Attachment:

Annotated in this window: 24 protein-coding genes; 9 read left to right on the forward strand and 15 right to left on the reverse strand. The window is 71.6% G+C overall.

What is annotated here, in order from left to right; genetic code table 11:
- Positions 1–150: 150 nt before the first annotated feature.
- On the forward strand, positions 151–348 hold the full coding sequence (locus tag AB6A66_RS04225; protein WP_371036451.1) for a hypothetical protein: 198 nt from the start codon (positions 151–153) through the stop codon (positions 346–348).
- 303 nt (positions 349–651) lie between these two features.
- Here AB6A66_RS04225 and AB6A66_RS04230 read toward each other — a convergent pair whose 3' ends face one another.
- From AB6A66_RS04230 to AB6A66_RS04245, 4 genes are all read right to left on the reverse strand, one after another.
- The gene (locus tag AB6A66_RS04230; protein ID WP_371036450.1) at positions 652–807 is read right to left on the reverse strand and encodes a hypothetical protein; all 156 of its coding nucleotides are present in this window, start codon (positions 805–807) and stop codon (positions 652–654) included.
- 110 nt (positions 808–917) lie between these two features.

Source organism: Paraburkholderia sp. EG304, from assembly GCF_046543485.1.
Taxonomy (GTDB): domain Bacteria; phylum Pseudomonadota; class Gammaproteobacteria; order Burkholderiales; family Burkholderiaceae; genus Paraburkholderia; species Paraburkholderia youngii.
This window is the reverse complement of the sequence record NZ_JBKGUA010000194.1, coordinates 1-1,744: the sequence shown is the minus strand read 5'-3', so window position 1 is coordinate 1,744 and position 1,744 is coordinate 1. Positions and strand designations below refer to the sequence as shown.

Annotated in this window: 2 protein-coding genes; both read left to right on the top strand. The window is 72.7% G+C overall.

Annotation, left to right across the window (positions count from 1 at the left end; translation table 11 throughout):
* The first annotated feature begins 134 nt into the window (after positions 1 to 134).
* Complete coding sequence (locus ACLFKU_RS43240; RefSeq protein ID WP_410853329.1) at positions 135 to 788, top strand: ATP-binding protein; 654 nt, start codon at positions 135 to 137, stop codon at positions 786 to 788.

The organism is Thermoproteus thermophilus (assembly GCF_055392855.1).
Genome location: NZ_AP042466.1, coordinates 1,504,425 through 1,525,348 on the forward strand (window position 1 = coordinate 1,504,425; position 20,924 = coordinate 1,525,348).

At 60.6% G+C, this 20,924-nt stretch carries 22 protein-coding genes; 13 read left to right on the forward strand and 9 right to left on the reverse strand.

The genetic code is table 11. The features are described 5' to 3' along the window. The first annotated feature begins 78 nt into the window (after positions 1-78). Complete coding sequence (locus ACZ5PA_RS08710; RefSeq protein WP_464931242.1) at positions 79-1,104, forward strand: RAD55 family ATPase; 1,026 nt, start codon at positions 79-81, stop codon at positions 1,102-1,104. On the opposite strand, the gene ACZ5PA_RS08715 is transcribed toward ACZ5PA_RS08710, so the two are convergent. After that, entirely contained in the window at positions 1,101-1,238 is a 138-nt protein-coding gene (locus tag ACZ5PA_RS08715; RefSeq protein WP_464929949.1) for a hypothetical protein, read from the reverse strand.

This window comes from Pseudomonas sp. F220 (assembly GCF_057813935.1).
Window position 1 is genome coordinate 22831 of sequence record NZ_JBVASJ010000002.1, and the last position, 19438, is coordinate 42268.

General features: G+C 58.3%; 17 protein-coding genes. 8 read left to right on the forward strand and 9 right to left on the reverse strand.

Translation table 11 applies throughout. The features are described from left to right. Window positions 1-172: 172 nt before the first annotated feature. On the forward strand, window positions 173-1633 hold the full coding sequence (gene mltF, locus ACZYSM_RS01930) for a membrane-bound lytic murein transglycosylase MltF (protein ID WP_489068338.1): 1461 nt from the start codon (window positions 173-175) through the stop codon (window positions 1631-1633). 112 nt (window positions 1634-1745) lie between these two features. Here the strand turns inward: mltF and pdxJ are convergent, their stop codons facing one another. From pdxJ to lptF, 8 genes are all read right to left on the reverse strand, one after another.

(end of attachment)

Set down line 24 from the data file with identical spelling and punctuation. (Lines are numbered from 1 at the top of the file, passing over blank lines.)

Translation table 11 applies throughout. The features are described from left to right. Window positions 1-172: 172 nt before the first annotated feature. On the forward strand, window positions 173-1633 hold the full coding sequence (gene mltF, locus ACZYSM_RS01930) for a membrane-bound lytic murein transglycosylase MltF (protein ID WP_489068338.1): 1461 nt from the start codon (window positions 173-175) through the stop codon (window positions 1631-1633). 112 nt (window positions 1634-1745) lie between these two features. Here the strand turns inward: mltF and pdxJ are convergent, their stop codons facing one another. From pdxJ to lptF, 8 genes are all read right to left on the reverse strand, one after another.